Female model with the jellyfish haircut

Beauty

I Finally Tried The Jellyfish Haircut Trend – And Here’s How It Turned Out

Also called the “hime cut” or “step mullet”, this hairdo is the internet’s new go-to look.

It seems every new season brings with it a new internet-favorite hairdo and ICYMI, the one that has most recently been bubbling up in popularity is the “jellyfish haircut”. Also known as a “step mullet” or “step bangs”, the jellyfish haircut is a hybrid of a long mullet and bowl cut. It features blunt, chin-length fringe around the face and longer hair in the back, which together resemble the distinctive, tapered tiers of a jellyfish. As a trend, the #Jellyfishhaircut has amassed over 10 million views on TikTok alone. Although it’s only just started to rise on our trend radar in the U.S., the look has been a staple in East Asia for years. With its origins being traced back to the Japanese Heian period, the haircut was originally termed the “hime” (or princess) cut for being a style worn predominantly by noblewomen. In the modern era many Japanese and Korean celebrities have donned the blunt cut over the years like Twice’s Momo and BLACKPINK’s Lisa, among many others. More recently, it’s been seen on the catwalk at Prada’s Spring 2021 runway show. Now, just this year alone, stars and influencers have gone for the new cut, including Nicole Kidman who absolutely stunned and shocked in the uncharacteristic style for her recent cover for Perfect magazine.

Twice’s Momo, 2019The Chosunilbo JNS/ImaZinS/Getty Images
Prada, 2021
Mi-Anne Chan, 2022Instagram/ Mi-anne Chan

As someone who lives vicariously through Pinterest, I’ve had my eye on this haircut for a couple of years—before it was even coined the jellyfish haircut—but I was always hesitant to go for it. This year, I finally experimented oh-so-slightly with a shaggy haircut and found it didn’t fulfill my need for a big change. Once my shag grew out, I knew it was time to go for the jellyfish cut. I was especially inspired after seeing creative development editor Mi-Anne Chan rocking her gradient-style step mullet on Instagram.

Still, I had my concerns. Hairstylist Dhiran Mistry, who cut Mi-Anne's hair, told me when it comes to getting the big chop it’s important for you and your stylist to consider both your face shape and hair texture. “Some bangs can widen or narrow your face,” he explains, which is why you might need some advice about whether you want your step layers to fall at your cheek or chin. “The length should also suit your hair texture,” he adds, “texture can add more volume and create a totally different effect”. Something to consider if you want a more subtle look vs the full-on jellyfish bob.

I was initially worried that the cut might not work for me because I have a longer face and a large forehead. I also have naturally curly, 3A hair, so I was concerned this blunt cut wouldn’t suit my natural hair pattern if I wore it that way. (However, I figured for this look, I could be committed to mostly wearing it straight.) So, I entrusted my go-to stylist Lillian at Hairrari in Bushwick to make my vision a reality. I first had my hair washed, then Lillian first trimmed my bangs into a fuller and thicker shape. She then proceeded to cut the “steps”. She cut the thick, face-framing pieces of my hair in small increments to see how I felt, but once we saw how cute it looked, I told her to go shorter for a more drastic change. Though some people get the 360˚ bob cut all around, I opted to stop cutting layers at my ear. She finished by trimming the longer layers of my hair to get rid of split ends and blow-dried my hair straight.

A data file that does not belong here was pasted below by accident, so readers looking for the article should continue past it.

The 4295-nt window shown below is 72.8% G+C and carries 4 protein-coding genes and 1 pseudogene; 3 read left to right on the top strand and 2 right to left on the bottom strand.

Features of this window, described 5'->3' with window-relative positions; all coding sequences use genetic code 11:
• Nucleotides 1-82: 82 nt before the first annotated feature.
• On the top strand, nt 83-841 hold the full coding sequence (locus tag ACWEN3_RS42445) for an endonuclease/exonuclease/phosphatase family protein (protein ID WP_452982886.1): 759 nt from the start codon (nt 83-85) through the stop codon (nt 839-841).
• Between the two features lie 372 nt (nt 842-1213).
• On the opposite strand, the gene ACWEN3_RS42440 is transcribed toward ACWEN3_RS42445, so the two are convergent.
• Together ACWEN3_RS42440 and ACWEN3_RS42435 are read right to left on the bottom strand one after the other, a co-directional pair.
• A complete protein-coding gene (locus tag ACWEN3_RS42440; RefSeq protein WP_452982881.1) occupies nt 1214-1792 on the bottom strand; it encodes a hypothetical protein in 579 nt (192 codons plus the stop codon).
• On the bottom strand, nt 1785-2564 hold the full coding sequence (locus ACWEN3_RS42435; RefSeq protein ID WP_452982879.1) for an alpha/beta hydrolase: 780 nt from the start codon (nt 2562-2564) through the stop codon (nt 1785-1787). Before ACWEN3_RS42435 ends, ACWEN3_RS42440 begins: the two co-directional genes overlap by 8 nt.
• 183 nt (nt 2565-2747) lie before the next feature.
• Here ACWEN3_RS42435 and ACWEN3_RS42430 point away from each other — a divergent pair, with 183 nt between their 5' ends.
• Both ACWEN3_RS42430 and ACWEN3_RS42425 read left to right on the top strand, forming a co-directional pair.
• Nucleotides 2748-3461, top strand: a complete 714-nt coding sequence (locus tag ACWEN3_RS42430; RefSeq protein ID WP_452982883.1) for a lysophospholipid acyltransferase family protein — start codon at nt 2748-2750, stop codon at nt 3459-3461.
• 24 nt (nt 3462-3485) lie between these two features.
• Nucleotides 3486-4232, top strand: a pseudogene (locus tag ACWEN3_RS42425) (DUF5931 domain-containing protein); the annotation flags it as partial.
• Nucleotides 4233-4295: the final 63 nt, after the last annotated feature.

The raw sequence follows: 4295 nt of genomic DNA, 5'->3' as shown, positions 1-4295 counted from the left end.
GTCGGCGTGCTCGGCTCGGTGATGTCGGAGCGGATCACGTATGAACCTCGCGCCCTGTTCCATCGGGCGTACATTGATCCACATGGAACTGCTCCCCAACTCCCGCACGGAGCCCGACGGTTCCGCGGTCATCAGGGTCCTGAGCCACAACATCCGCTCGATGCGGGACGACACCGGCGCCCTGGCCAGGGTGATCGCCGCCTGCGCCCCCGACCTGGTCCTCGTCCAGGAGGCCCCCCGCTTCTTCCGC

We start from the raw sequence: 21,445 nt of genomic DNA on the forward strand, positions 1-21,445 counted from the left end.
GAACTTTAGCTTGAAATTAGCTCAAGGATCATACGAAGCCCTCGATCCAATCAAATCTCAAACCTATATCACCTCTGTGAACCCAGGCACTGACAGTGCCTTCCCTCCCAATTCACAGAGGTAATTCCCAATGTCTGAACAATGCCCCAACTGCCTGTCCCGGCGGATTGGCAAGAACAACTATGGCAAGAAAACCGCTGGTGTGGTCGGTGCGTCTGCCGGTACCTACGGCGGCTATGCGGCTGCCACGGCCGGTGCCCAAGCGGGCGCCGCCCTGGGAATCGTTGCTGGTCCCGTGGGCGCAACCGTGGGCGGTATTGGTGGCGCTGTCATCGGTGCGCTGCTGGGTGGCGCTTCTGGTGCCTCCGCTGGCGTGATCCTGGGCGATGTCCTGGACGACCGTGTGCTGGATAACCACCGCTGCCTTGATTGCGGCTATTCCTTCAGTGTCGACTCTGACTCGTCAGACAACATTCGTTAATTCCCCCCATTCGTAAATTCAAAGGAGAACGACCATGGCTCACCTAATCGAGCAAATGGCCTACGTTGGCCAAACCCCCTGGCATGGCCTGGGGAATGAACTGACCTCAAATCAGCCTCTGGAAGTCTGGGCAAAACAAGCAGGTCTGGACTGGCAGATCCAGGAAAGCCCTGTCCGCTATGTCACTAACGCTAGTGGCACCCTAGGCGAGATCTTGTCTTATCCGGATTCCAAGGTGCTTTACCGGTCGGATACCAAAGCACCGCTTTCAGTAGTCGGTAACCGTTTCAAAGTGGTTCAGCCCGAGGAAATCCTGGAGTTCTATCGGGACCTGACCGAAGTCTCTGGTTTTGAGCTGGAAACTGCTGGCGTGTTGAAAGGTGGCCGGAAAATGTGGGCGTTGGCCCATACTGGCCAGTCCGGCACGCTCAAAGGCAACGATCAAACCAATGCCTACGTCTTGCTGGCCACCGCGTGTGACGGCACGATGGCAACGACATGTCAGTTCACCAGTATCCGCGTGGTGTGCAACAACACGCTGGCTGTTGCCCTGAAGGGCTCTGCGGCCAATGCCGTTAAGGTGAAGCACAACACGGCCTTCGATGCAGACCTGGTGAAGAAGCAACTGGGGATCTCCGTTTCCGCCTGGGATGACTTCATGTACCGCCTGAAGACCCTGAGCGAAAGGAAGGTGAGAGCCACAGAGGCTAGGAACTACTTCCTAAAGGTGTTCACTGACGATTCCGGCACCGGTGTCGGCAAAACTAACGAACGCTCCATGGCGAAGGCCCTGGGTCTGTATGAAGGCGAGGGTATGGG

After: straight, choppy, and even cuter!Courtesy of India Roby
Before: short, curly, and cute!Courtesy of India Roby

I’ve wanted this haircut for so long and spent years worried that I couldn’t pull it off. Now, I feel extremely empowered to have finally made the cut and it has given me a newfound confidence.

When it comes to maintenance, I knew it’d be a bit more of an effort because of my curls. I will say, when it’s very humid outside, I feel self-conscious about frizz and sweat causing my hair to curl up, so it’s not the best haircut for me to have in the summer—luckily, fall is just around the corner. I do think many hair types can pull off the jellyfish cut, with the understanding more textured hair can disguise its beloved sea creature shape. If I were to wear my hair completely curly, it would probably look like a typical shag, though I can’t confirm since I’ve never styled it that way.

Knowing I would want to wear my hair mainly straight, I prepped my hair before getting the cut with a Gussi at-home keratin treatment kit to help keep my hair silky and frizz-free without damaging my hair and it worked like a charm. The treatment is meant to last six weeks, and I plan to re-apply it as needed. Out of the shower, it takes 30 to 45 minutes to dry and straighten my hair, but only 10 minutes to touch it up on the following days. I set my style with Tresemmé hairspray and use Amika Perk-Up Dry Shampoo when it gets a bit oily.

Inspired by my TikTok feed, I’ve also tried braiding my hair on days when I’m too lazy to flatiron my entire head and even adding ribbons at the ends for a cute contrast. Since getting this haircut, I’ve received so many compliments on the street, it’s been a self-esteem booster. The jellyfish haircut has definitely emboldened me to go for more experimental looks, so since getting the cut I’ve tried bleaching my brows and wearing edgier outfits. I feel like a total badass walking out. I know that when it grows out it’ll still look cute, but I’m keeping the hime hairstyle for a while—which means I’ll be back in the salon chair every few months or so to keep the cut looking fresh.